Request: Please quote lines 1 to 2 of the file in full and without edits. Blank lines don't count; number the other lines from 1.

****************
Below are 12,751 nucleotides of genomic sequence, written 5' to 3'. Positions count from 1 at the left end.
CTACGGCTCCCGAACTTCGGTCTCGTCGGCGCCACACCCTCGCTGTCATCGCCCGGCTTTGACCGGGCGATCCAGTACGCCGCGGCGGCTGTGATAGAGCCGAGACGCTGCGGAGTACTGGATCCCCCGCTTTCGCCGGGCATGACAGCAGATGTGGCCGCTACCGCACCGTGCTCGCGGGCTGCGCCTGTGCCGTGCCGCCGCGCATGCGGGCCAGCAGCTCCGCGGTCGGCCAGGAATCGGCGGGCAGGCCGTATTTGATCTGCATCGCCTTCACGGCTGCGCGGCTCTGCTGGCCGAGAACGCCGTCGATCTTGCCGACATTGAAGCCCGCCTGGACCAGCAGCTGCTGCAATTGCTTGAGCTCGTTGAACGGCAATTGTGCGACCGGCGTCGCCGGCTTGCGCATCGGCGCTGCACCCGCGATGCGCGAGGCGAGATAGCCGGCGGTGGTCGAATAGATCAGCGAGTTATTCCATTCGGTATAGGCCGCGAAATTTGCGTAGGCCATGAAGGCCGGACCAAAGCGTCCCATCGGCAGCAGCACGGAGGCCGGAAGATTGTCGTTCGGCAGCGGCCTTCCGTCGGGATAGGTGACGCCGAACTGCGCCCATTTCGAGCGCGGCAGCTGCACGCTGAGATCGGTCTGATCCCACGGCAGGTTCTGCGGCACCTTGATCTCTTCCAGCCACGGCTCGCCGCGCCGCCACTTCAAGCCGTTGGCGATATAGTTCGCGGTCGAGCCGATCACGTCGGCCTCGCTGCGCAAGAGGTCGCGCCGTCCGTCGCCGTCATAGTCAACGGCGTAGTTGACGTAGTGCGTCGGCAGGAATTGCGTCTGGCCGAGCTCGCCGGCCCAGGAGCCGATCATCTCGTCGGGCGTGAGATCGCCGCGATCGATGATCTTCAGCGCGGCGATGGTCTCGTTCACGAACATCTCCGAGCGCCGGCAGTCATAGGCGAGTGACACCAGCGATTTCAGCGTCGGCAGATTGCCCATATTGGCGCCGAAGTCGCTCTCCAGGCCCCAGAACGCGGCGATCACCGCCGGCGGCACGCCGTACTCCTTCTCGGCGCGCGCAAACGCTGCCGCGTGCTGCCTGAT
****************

Below are 12,751 nucleotides of genomic sequence, written 5' to 3'. Positions count from 1 at the left end.
CTACGGCTCCCGAACTTCGGTCTCGTCGGCGCCACACCCTCGCTGTCATCGCCCGGCTTTGACCGGGCGATCCAGTACGCCGCGGCGGCTGTGATAGAGCCGAGACGCTGCGGAGTACTGGATCCCCCGCTTTCGCCGGGCATGACAGCAGATGTGGCCGCTACCGCACCGTGCTCGCGGGCTGCGCCTGTGCCGTGCCGCCGCGCATGCGGGCCAGCAGCTCCGCGGTCGGCCAGGAATCGGCGGGCAGGCCGTATTTGATCTGCATCGCCTTCACGGCTGCGCGGCTCTGCTGGCCGAGAACGCCGTCGATCTTGCCGACATTGAAGCCCGCCTGGACCAGCAGCTGCTGCAATTGCTTGAGCTCGTTGAACGGCAATTGTGCGACCGGCGTCGCCGGCTTGCGCATCGGCGCTGCACCCGCGATGCGCGAGGCGAGATAGCCGGCGGTGGTCGAATAGATCAGCGAGTTATTCCATTCGGTATAGGCCGCGAAATTTGCGTAGGCCATGAAGGCCGGACCAAAGCGTCCCATCGGCAGCAGCACGGAGGCCGGAAGATTGTCGTTCGGCAGCGGCCTTCCGTCGGGATAGGTGACGCCGAACTGCGCCCATTTCGAGCGCGGCAGCTGCACGCTGAGATCGGTCTGATCCCACGGCAGGTTCTGCGGCACCTTGATCTCTTCCAGCCACGGCTCGCCGCGCCGCCACTTCAAGCCGTTGGCGATATAGTTCGCGGTCGAGCCGATCACGTCGGCCTCGCTGCGCAAGAGGTCGCGCCGTCCGTCGCCGTCATAGTCAACGGCGTAGTTGACGTAGTGCGTCGGCAGGAATTGCGTCTGGCCGAGCTCGCCGGCCCAGGAGCCGATCATCTCGTCGGGCGTGAGATCGCCGCGATCGATGATCTTCAGCGCGGCGATGGTCTCGTTCACGAACATCTCCGAGCGCCGGCAGTCATAGGCGAGTGACACCAGCGATTTCAGCGTCGGCAGATTGCCCATATTGGCGCCGAAGTCGCTCTCCAGGCCCCAGAACGCGGCGATCACCGCCGGCGGCACGCCGTACTCCTTCTCGGCGCGCGCAAACGCTGCCGCGTGCTGCCTGAT